Suits, Comrades and ‘Troublemakers’
This special section of the Astra film festival is designed to take a sideways look at a largely unexamined aspect of our continent’s history: the way a leading public service televisual broadcaster in western Europe approached the last years of Eastern Europe's communist dictatorship and their aftermath.
What sort of subjects did BBC producers broach? What were the obsessions of the Corporation and how did independent creative talent within it react to the wholly unexpected changes in political life in the years after 1985? How do you, an audience who lived through or have family memories of this time now see the outsiders’ perspective on your world?
Within the cold-war history of broadcast media, the story of television occupies a special place. In countless homes within the Soviet bloc one could have found a family member listening quietly to a radio tuned in to one of the ‘hostile,’ networks. Radio Free Europe, Radio Freedom and the BBC world service blasted fresh air into the stifling stale atmosphere created by the communist media.
This was an era before the internet and cable television and so it was only radio that had this direct access into most (though not all parts) of the Communist bloc. Radio stations like Radio Free Europe and the BBC World Service broadcast into the bloc using the local vernacular. They could do so because they were staffed with refugees from the region, people who had seen the Soviet system at first hand. These journalists were thus doubly immunised against the kinds of compromises that television productions of the time tended to make.
So, the high standards of radio were in part a technical matter: a radio journalist could take a recorder into Czechoslovakia and, if lucky, take home more or less unobstructed verbatim from behind the iron curtain. But their standards were not just a matter of technology. In Britain, as in the rest of the world, television media comes under far greater scrutiny from those in political power than the print or radio media. In Britain this is, for the most part, not a matter of direct control but rather of the careful creation of a culture of ‘the acceptable’ and ‘the unacceptable’. There was, at the end of the 1960s a brief period of liberalism under the visionary Controller of the BBC, Hugh Greene. This came to a rapid end when the paranoiac Labour Prime Minister Harold Wilson engineered Greene’s removal, supposedly for encouraging too disrespectful a tone in political interviews. Under Greene, a generation of journalists were given access to the airwaves who, in Paul Watson's words, were determined "to take documentaries beyond the limits laid down for BBC staff and to get on television subjects unpalatable to hierarchies". More than twenty years later, Watson was the commissioning editor for one of the eastern European films we present in this special program of the festival, but Watson is the exception. Most of the time, the BBC manages to produce a strangely tame and docile film maker, suits as they are called in the local jargon.
The period when the BBC came to be really tested began with the rise to power of Mikhail Gorbachev and the era of so-called ‘glasnost.’ In 1986 ‘for the first time’ – oh proverbial tele-phrase! - BBC producers gained access to the Soviet Union to make what became a twelve part series about ‘ordinary Russians.’ The stars of the series ranged from a dour Moldovan judge, through a conscript soldier to a beauty queen. The lesson the series wanted to impart was in one sense simple: Soviet citizens are recognisable humans ‘like you and me’ dealing with the kinds of frustrations, maddening bureaucratic regulations and personal challenges that are the fate of modern humans the world over. You can see the logic. In the early 1980s there had been a period of significantly increased international tension. Now under Gorbachev there was hope for a new period of détente and this series was supposed to lift the mask on Homo Sovieticus. And, of course, to some extent it succeeded.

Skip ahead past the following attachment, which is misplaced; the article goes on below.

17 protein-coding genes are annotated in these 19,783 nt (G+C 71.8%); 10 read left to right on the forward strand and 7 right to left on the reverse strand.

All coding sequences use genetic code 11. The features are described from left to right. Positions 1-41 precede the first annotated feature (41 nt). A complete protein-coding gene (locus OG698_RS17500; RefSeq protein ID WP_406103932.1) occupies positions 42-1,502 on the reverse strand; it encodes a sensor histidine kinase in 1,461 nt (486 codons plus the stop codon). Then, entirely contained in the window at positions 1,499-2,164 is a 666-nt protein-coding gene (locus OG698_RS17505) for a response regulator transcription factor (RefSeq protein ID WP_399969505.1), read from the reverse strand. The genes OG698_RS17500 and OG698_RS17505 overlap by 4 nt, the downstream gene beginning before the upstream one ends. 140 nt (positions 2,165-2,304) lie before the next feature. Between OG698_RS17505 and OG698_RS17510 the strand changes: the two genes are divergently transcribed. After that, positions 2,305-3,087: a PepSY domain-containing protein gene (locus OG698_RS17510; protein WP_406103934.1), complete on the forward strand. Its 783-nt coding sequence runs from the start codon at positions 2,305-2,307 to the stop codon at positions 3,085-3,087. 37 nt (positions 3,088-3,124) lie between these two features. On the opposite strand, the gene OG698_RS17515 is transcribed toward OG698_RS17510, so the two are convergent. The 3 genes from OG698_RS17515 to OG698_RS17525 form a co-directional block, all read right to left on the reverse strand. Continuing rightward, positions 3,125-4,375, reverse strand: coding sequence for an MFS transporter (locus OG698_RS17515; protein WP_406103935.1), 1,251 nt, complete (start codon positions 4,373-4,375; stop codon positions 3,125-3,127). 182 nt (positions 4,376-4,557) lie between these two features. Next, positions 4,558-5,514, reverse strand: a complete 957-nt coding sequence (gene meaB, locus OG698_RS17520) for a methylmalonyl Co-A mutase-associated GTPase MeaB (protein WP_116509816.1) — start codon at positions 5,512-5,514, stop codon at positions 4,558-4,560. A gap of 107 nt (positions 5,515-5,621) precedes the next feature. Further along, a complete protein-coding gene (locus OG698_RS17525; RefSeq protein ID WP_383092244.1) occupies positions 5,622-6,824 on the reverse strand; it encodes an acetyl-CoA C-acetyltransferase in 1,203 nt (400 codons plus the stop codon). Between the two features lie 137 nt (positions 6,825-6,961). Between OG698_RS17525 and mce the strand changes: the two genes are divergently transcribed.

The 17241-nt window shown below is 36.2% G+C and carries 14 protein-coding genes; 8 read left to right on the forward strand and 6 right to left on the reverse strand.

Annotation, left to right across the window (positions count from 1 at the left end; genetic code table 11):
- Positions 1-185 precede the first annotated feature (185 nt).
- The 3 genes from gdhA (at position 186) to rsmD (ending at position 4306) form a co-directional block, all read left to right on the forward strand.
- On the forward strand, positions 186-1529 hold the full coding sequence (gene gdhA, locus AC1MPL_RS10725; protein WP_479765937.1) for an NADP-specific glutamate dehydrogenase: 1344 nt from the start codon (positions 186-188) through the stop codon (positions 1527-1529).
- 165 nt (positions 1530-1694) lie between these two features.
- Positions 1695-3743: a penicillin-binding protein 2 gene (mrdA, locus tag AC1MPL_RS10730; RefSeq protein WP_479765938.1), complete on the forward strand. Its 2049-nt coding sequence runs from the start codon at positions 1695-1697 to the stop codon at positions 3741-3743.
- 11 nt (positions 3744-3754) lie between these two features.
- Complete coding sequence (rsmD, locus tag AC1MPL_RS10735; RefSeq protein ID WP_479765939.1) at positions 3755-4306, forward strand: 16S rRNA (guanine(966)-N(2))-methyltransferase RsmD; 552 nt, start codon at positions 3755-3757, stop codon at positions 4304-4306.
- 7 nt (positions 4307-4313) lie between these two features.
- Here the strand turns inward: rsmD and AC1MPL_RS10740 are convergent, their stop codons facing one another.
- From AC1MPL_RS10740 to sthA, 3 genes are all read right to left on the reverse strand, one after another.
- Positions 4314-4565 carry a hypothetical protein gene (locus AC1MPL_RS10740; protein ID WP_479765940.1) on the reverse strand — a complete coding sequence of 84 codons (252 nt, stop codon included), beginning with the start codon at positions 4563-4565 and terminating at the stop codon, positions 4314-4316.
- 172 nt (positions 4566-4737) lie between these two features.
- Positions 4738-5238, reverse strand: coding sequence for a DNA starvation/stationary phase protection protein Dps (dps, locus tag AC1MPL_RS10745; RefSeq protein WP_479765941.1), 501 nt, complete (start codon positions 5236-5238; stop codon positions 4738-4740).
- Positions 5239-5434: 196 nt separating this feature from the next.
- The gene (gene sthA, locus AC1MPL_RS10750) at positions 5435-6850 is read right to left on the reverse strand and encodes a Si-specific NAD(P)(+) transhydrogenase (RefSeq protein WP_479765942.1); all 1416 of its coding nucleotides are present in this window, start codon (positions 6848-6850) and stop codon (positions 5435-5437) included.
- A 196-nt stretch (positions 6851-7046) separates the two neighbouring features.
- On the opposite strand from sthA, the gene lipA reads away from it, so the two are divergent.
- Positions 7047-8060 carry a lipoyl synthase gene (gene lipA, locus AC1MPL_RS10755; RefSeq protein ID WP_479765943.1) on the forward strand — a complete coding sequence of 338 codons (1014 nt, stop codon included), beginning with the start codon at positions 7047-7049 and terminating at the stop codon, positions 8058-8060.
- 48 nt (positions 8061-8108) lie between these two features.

But it was also bland fare. All the absurdities of the one-party system, the misery of a generation of Brezhnevian economic stagnation, the all encompassing fear instilled since childhood were airbrushed out of the picture. The tale of the Moldovan judge managed to pass a whole hour without commenting on the fact that she loyally spoke Russian to camera but was in fact a Romanian mother-tongue speaker. And overall the viewer got a sense – a wholly misleading sense – that Homo Sovieticus was pretty much like their western counterpart, if poorer, more loyal and worse dressed.
Comrades was in this sense a missed opportunity. So awe-struck were the producers by the ‘access’ that they were given they fell into an utterly unjournalistic fit of politeness and timidity. For sure there was nothing unpalatable to ‘the hierarchies’ here – although when the BBC went back in 1991 do make a ‘five years later series’ it emerged that the poor Moldovan judge had lost her job over the earlier film – maybe because she allowed her family to be filmed speaking Romanian at a celebratory party.
The films we present in this special program of the festival are not the representative ones (with the exception of Death of Yugoslavia). Most of the films, those many, made by BBC about Eastern Europe were investigating hot political issues, explaining the background of the BBC news for British public. These films, many of which attained very high standards include: Cry from the Grave (2001) by Leslie Woodhead about the 1995 masacre in Srebrenica (Bosnia), or Children of Beslan (2005) by Ewa Ewart and Leslie Woodhead about the hostage tragedy in a Chechnian school Cecenia, and The Valley-Kosovo (1998) by Dan Reed, as well as the award winning series on The Death of Yugoslavia.
The selection of the special program BBC view on Eastern Europe in Astra Film Fest 2007 will predominantly screen the films made in a very different mode. In a sense they were made in reaction to the disbelief that nicely packaged films like Comrades generated. But precisely because they did not fit the ‘common sense’ of the time they were not always easy to make.